Susannah Rees had taken a 10 year break from full-time work as an editorial designer to work part-time as a freelance designer while her three children were very young. She had been considering ways forward for her career as her youngest child was about to start school. Susannah didn’t want to continue working from home and was exploring the idea of secondary school teacher training when a friend (who was a lecturer at LCC) suggested the MA. A Masters hadn’t been something she had thought of as being ‘for her’. She applied very last minute and started the following week. She felt a renewed excitement to be able to study again a subject she’d loved, in such detail. The level of focus required was something that she had not encountered before and as a mature student the investment both financially and emotionally in undertaking a two year course was a real motivator when it came to the level of effort she needed to put in to creating a successful postgraduate project. Her work was based around design for teaching and learning and moved away from editorial design. Her experience, both with typography and raising her children, enabled her insights into devising educational schemes for aiding parents to assist their children in learning to write. During this period Susannah consulted with handwriting and type design expert Rosemary Sassoon (who had particular expertise working with children). Having the MA enabled Susannah to continue on at LCC as a Graduate Fellow and teaching assistant. She acquired her Postgraduate Certificate in Learning and Teaching to pursue a new career as a lecturer at Higher Education level. Completing the MA wasn’t just about improving her Curriculum Vitae – it was an opportunity to build her confidence and to broaden her practice. Undeniably though, it has led to new career areas that would have otherwise been closed to her. On completing her MA her project was published as a book entitled ‘Write This Way’. In the future she wishes to revisit and develop the ideas that led to her MA major project through into a PhD. Below is Susannah’s project produced as a commercial enterprise.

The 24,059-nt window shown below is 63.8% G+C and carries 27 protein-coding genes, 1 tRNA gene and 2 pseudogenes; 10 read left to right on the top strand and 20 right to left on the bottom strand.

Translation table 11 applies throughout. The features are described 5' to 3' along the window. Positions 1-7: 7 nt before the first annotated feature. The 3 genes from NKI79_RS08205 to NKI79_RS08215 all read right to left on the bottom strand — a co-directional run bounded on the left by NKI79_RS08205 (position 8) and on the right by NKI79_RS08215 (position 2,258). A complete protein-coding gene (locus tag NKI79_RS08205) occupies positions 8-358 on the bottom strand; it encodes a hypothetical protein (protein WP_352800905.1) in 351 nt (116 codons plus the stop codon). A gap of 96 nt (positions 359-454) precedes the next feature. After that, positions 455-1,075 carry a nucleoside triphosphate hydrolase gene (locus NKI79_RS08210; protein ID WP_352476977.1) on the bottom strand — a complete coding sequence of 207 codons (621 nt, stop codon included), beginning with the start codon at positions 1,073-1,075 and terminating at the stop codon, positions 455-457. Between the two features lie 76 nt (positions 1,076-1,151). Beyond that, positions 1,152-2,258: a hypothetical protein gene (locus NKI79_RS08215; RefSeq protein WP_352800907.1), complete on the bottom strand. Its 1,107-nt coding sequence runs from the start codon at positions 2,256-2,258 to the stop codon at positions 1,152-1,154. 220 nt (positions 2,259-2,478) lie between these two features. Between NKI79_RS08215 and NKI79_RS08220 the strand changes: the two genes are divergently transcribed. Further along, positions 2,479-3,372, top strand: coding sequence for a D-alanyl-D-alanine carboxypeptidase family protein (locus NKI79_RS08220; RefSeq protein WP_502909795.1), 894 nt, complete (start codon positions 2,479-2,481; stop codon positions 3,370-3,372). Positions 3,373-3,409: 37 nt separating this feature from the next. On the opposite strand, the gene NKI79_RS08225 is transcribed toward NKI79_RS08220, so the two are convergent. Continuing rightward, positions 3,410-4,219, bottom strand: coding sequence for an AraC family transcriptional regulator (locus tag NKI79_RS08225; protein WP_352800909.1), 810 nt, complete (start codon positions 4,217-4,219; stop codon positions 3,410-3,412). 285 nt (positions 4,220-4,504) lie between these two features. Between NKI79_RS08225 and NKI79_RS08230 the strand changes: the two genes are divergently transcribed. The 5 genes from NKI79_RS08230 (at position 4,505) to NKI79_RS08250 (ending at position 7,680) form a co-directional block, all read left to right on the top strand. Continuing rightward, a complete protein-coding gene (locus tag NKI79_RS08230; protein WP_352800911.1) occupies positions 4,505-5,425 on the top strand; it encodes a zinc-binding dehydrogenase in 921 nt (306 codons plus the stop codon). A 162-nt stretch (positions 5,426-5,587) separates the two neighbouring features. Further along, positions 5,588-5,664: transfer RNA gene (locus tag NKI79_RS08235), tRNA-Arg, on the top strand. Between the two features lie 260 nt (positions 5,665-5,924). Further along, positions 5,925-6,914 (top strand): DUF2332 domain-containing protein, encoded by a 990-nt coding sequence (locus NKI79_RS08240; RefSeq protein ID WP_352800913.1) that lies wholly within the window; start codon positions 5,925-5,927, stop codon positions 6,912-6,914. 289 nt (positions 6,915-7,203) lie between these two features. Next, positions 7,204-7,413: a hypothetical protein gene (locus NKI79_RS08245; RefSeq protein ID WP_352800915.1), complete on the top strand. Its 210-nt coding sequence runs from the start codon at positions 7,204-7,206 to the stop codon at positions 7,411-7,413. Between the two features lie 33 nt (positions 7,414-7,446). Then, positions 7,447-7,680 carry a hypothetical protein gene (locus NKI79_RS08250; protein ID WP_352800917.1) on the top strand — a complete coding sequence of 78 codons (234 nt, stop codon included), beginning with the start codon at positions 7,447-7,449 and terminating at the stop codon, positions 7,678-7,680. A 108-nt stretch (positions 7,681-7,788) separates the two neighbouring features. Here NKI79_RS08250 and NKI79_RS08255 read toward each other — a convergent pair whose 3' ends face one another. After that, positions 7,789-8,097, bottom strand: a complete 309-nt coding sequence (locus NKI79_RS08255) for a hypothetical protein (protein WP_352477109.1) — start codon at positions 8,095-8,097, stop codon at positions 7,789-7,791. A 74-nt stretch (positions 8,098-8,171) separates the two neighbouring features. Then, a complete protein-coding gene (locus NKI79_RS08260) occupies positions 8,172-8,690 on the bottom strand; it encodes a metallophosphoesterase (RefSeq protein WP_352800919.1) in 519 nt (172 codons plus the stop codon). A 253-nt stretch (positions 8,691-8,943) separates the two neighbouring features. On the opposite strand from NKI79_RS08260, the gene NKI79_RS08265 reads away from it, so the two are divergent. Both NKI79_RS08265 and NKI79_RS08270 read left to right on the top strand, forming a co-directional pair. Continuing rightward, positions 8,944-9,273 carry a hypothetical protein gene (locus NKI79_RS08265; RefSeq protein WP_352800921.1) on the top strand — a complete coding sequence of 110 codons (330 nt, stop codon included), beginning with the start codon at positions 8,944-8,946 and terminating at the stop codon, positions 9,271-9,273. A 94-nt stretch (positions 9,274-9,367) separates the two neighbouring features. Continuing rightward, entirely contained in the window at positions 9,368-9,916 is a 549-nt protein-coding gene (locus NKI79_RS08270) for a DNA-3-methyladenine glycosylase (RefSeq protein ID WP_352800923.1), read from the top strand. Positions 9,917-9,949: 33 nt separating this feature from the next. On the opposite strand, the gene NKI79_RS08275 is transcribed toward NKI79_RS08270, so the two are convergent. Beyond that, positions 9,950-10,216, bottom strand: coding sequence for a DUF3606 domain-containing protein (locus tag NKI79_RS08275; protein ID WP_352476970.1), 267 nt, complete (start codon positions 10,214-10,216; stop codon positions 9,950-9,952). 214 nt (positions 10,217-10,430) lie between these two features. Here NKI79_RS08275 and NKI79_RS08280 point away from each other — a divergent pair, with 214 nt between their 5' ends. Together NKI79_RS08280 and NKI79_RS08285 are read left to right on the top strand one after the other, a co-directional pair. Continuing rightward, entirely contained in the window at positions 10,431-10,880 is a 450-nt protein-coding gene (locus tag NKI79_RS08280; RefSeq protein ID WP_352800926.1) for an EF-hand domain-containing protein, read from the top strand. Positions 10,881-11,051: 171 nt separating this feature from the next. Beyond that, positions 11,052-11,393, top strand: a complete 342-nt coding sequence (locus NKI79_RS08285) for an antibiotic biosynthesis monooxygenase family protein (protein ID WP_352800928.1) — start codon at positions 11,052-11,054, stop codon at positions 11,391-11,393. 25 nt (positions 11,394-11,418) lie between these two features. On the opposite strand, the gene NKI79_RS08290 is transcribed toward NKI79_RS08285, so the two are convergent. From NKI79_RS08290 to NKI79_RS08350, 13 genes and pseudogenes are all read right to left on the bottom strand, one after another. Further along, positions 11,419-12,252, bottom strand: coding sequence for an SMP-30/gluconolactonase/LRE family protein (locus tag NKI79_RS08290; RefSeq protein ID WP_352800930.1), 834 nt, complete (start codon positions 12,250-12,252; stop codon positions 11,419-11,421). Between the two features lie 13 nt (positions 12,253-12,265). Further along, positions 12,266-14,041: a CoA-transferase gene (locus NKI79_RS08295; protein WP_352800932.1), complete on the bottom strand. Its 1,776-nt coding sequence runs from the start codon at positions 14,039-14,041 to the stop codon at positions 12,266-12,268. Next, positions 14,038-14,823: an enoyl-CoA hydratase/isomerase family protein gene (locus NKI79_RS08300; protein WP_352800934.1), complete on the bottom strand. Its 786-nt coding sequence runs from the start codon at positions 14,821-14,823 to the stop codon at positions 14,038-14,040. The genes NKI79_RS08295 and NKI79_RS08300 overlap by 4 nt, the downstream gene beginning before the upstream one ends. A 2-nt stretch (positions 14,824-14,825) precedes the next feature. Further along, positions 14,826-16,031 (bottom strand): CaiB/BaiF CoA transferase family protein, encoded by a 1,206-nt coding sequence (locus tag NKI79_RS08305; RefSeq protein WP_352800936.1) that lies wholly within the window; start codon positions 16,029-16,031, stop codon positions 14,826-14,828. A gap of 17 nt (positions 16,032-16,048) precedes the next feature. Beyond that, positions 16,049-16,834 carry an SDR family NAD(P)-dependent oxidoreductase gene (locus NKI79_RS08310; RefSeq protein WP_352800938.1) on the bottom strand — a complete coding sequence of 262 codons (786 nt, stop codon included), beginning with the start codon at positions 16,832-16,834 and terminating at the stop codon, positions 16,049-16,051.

Paul McNeil, Course Leader MA Contemporary Typographic Media, Partner MuirMcNeil